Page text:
For decades, there has been debate over the merits of a low-fat diet, which was endorsed as the best route to weight loss in the 1970s. Now, major research published in The Lancet Diabetes & Endocrinology, back a low carbohydrate approach as a more effective diet.
The main building blocks of food are carbohydrates, proteins, and fats. These are called macronutrients. Just remember, macro means big, and micro means small. Every piece of food is made up of a ratio of these building blocks. For example, chicken breast is high in protein, and pasta is high in carbohydrates.
Currently, most people eat a standard diet containing around 20% fats, 30% protein and 50% carbohydrates. It can be hard to venture outside of these well-known macro ratios.
The ketogenic diet simply changes the ratio of these macronutrients. By limiting carbohydrates, moderating protein and increasing your total healthy fat intake, you put your body into a state of “ketosis.” Instead of burning sugar and glucose for energy, your body starts to burn “ketones,” which is an energy source that your body creates from fat.
Your body prefers burning fat for energy and it is the preferred source in your brain and muscles. It also has some remarkably positive results for many common chronic illnesses today. Unfortunately, the general public haven’t necessarily been exposed to the truth about nutritional ketosis, and therefore don’t believe that it’s a healthy state to be in.
Just as cholesterol was falsely labelled as a culprit for heart disease, ketones have been labelled as some kind of strange substance that you should avoid at all costs. This is simply not the case. Your body will become what is called “fat adapted” whilst you re-teach it to use the stored fat as energy, all without feeling any starvation or typical diet hunger issues.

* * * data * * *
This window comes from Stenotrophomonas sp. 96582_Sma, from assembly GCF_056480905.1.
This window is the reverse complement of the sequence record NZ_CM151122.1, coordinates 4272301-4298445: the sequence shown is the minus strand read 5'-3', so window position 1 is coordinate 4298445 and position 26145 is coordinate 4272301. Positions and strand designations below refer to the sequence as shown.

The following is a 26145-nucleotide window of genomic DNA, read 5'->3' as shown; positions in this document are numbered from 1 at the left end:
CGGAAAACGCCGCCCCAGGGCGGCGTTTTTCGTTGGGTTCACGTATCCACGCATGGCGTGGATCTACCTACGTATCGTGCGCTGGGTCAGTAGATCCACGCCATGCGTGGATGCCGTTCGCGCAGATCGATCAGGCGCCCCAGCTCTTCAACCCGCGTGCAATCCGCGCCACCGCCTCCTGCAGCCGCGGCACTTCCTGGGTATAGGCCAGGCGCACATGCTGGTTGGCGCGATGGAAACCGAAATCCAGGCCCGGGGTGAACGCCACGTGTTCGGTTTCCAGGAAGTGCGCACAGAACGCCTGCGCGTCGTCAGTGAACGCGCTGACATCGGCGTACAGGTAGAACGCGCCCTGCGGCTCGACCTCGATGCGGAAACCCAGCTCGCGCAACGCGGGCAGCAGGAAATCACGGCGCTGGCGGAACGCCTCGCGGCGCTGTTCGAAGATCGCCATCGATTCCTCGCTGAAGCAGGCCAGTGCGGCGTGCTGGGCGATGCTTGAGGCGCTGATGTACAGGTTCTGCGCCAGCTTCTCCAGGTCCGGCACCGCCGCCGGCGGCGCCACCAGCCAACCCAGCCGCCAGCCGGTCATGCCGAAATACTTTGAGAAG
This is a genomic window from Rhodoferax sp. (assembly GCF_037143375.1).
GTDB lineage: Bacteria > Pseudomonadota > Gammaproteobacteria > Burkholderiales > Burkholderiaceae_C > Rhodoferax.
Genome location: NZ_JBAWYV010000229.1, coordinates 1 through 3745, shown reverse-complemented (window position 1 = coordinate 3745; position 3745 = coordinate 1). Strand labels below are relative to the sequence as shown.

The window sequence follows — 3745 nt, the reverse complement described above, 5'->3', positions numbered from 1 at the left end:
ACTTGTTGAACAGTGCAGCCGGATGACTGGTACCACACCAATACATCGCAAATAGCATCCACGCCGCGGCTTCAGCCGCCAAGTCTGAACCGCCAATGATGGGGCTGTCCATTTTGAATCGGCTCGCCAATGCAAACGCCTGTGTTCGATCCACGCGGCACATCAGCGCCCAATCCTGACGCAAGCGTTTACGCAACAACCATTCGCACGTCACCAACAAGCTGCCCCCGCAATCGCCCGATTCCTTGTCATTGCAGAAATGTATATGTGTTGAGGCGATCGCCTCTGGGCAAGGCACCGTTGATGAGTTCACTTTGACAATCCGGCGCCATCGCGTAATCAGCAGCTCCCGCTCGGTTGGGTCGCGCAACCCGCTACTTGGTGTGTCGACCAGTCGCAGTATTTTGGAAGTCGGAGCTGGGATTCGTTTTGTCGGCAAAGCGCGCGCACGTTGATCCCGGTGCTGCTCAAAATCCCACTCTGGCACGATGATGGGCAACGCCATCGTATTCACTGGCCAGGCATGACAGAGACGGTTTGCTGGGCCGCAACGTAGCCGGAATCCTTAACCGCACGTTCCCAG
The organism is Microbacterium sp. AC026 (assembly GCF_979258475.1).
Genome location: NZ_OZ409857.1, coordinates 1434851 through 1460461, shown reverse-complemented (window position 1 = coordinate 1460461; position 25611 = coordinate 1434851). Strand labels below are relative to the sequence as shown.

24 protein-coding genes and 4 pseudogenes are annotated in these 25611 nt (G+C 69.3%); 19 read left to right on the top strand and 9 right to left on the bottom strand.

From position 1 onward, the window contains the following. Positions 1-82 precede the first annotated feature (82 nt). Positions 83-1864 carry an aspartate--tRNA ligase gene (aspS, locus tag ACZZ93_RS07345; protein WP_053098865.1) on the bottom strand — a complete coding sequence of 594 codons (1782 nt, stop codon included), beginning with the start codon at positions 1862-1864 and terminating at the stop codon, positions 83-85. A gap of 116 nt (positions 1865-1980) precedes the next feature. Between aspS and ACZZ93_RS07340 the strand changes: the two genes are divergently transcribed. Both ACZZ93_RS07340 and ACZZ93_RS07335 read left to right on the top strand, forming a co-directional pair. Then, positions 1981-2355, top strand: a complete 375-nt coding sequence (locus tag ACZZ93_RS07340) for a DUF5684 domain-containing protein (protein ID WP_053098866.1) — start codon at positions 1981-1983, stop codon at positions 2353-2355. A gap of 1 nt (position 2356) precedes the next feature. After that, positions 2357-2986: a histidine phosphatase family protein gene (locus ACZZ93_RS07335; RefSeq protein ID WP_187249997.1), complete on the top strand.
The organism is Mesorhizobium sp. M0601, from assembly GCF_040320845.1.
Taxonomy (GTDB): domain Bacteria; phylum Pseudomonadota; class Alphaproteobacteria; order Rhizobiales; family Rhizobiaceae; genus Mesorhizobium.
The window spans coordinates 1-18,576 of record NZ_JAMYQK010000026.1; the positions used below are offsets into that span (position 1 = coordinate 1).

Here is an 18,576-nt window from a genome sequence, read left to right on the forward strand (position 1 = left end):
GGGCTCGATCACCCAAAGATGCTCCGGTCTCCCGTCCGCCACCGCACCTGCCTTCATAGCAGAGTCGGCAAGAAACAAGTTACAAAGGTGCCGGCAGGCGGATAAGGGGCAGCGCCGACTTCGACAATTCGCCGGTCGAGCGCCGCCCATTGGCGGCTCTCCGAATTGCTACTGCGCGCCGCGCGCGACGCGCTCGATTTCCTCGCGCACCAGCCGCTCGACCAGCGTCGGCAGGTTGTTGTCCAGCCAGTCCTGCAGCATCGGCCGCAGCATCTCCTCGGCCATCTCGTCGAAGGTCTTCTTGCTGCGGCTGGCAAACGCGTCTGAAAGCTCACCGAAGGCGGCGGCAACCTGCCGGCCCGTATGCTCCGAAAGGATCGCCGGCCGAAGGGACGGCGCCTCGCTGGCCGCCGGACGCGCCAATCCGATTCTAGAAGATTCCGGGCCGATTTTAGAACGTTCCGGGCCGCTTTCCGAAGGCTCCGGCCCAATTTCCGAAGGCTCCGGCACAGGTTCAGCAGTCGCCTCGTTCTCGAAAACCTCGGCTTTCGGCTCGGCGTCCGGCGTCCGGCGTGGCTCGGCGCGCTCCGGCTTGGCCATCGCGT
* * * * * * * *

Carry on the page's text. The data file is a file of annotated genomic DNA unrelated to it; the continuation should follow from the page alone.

You can check out the Macro Calculator Here.
What Can You Eat On A Ketogenic Diet?
Ketogenic diets can be different for everyone. Eat dark green leafy vegetables, fatty red meats, chicken with the skin left on, fish, offal (organ meat), eggs, seeds & nuts, full-fat dairy, or anything else rich in nutrition, fat, protein and fibre.
Carbs are a limit. Protein is a target. Fat is to be consumed to remove hunger and meet macros requirements.
For a full list of keto foods and flavour pairings, please visit my Keto Foods List Guide.
Try to stick with organic, pasture-raised and grass-fed meat where possible. Most meats don’t have added sugar in them, so they can be consumed in moderate quantity. Remember that too much protein on a ketogenic diet is not a good thing.
Most dairy is fine apart from milk. Make sure to buy full-fat dairy items. Harder cheeses typically have fewer carbs.
Fresh is preferred, but frozen works too. Stick with above ground vegetables, leaning toward leafy/green options.
NUTS & SEEDS
In moderation, nuts and seeds can be used to create some fantastic textures. Try to use fattier nuts like macadamias and almonds.
FATS & OILS
Try to get your fat from natural sources like meat and nuts. Supplement with saturated and monounsaturated fats like coconut oil, butter, and olive oil.
Stay simple and stick to mostly water. You can flavor it if needed with stevia-based flavorings or lemon/lime juice.
WHAT ARE THE DIFFERENT TYPES OF FAT THAT I CAN EAT?
Recommended fats to eat are olive oil, grass-fed butter, and coconut oil.
There are actually four main types of fats. These are:
SATURATED FATS (EAT MEAT, DAIRY)
Saturated fats are usually a solid at room temperature and oxidize slowly. They have a stable composition, which is why they are solid. This type of fat is most often found in animal foods including:
- Dairy products.
MONOUNSATURATED FAT (EAT AVOCADOS, OLIVE OIL, CASHEWS)
Monounsaturated fats are usually a liquid at room temperature. They have a weak composition which is why they convert to liquid easily. Monounsaturated fats are most often found in: